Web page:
Media explain delay of vote for UK premier — Analysis
The UK’s conservative party has been forced to delay voting for the country’s next prime minister after the Government Communications Headquarters (GCHQ) issued a cyberattack warning, The Telegraph reported on Tuesday.
This outlet reports that postal ballots which had been supposed to reach around 160,000 Tory members by Monday might now arrive as late at mid-August because of hacker security updates.
The National Cyber Security Center (NCSC), while there have been no specific mentions of hostile states or groups behind this cyberattack, warned that voters’ ballots, which are protected by a unique QR-code, could be altered to change votes for scores of members.
Tories can now vote by either post or online in the UK’s most recent leadership contest. Conservative party members had the opportunity to cast their votes online for the first-ever time.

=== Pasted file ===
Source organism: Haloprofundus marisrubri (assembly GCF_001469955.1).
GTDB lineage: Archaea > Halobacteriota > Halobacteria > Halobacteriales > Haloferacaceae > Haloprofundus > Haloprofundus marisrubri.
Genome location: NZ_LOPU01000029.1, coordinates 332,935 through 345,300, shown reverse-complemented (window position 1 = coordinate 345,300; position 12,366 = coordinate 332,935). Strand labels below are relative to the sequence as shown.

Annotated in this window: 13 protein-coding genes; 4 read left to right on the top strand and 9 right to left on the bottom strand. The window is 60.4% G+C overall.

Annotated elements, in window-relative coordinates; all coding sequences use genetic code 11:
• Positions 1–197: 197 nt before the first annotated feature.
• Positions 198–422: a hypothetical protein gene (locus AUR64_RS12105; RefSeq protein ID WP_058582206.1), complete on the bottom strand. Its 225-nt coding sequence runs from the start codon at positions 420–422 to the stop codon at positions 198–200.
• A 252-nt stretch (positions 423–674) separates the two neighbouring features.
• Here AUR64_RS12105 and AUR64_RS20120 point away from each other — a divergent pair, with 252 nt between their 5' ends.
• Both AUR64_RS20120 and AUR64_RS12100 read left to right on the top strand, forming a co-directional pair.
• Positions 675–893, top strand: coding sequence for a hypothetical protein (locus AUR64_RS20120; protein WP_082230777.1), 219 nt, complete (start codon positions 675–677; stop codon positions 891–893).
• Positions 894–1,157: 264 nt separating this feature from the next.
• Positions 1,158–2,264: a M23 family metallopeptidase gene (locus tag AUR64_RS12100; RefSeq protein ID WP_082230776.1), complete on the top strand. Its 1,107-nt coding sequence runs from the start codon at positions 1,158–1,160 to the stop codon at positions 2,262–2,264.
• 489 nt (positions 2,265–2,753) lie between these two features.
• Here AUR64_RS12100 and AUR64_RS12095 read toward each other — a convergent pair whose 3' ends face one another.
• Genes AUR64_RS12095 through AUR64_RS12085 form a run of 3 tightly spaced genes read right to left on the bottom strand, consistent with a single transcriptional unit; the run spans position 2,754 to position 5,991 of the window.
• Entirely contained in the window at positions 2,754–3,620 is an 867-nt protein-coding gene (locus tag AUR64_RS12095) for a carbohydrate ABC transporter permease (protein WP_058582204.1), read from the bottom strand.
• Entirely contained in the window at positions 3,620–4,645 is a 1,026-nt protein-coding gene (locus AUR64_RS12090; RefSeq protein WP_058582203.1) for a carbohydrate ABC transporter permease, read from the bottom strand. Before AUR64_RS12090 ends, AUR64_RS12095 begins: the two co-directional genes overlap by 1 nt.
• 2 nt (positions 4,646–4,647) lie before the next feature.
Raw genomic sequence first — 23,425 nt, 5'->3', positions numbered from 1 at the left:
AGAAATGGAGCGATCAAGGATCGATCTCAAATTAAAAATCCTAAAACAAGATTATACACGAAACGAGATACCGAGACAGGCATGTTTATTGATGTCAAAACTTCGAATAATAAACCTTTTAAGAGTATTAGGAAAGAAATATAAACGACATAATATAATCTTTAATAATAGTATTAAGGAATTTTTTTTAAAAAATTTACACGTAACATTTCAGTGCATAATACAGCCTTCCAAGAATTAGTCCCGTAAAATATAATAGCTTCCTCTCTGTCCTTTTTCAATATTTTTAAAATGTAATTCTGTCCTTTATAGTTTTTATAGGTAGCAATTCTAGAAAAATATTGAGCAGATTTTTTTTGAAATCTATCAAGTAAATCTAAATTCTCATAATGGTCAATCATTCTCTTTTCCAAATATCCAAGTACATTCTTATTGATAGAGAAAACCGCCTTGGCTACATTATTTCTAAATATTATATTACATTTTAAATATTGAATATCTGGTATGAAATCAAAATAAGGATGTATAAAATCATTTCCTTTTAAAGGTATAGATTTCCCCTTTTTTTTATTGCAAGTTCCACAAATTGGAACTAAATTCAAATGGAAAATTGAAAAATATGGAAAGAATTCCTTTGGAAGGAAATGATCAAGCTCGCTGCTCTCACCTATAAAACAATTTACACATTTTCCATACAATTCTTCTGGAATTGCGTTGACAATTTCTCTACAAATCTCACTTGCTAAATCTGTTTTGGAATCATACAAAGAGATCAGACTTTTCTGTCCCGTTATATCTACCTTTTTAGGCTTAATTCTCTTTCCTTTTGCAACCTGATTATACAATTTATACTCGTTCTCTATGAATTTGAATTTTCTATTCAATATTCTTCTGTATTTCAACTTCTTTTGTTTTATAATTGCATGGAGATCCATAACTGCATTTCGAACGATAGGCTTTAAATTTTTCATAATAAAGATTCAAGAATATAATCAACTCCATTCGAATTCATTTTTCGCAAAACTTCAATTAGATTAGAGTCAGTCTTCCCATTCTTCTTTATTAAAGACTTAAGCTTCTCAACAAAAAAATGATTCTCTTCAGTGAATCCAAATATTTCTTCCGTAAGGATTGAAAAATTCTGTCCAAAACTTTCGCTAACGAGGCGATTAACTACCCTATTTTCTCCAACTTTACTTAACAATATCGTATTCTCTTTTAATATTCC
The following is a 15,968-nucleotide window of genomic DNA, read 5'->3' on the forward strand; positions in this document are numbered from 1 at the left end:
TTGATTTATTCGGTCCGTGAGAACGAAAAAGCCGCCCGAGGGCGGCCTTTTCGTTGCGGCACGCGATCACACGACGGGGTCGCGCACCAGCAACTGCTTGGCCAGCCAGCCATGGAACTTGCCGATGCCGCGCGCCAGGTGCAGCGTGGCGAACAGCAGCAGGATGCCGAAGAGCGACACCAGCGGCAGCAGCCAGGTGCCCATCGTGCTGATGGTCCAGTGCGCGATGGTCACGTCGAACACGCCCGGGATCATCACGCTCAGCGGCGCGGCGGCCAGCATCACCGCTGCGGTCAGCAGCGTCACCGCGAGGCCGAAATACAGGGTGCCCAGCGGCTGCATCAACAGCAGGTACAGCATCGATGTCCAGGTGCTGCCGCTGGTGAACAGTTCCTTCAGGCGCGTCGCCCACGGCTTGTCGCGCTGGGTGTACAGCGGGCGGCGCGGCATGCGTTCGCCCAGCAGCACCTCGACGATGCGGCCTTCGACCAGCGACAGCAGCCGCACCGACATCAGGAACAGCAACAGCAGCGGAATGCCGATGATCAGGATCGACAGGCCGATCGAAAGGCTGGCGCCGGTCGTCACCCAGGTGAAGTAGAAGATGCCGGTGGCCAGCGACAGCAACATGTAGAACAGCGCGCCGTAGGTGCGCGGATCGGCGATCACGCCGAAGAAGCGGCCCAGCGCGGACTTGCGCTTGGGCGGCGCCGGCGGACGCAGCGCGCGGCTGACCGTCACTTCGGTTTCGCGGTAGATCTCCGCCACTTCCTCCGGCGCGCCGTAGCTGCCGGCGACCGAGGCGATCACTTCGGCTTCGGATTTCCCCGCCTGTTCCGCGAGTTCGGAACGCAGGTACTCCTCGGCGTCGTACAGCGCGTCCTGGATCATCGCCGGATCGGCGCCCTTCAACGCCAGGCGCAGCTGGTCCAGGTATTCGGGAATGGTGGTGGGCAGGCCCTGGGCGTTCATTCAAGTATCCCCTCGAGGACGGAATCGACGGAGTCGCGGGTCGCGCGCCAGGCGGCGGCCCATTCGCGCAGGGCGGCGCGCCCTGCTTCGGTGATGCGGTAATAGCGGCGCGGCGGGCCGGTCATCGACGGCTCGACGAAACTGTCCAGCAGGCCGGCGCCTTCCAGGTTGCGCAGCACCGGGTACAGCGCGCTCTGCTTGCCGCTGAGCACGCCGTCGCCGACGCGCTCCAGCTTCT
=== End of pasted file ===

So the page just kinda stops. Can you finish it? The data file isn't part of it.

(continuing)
The NCSC pointed out that this feature may allow cyber hackers to alter large numbers of votes close to the end of contest. They could do so by getting the QR codes on postal ballots. Specifically, the agency suggests that someone’s code could be leaked online if they posted a picture of their ballot with the code visible in the picture.
Because of this vulnerability, the Tories have been allowed to amend their internal party vote by repealing the law. Once they make their choice, however the code that was on the ballots has been deactivated.
According to a new YouGov survey, Tory membership polls currently have Rishi Sunak trailing Foreign Secretary Liz Truss, who has an estimated 60% of the vote compared to the former chancellor’s 26%. Expect the announcement of results on September 5th.
This story can be shared on social media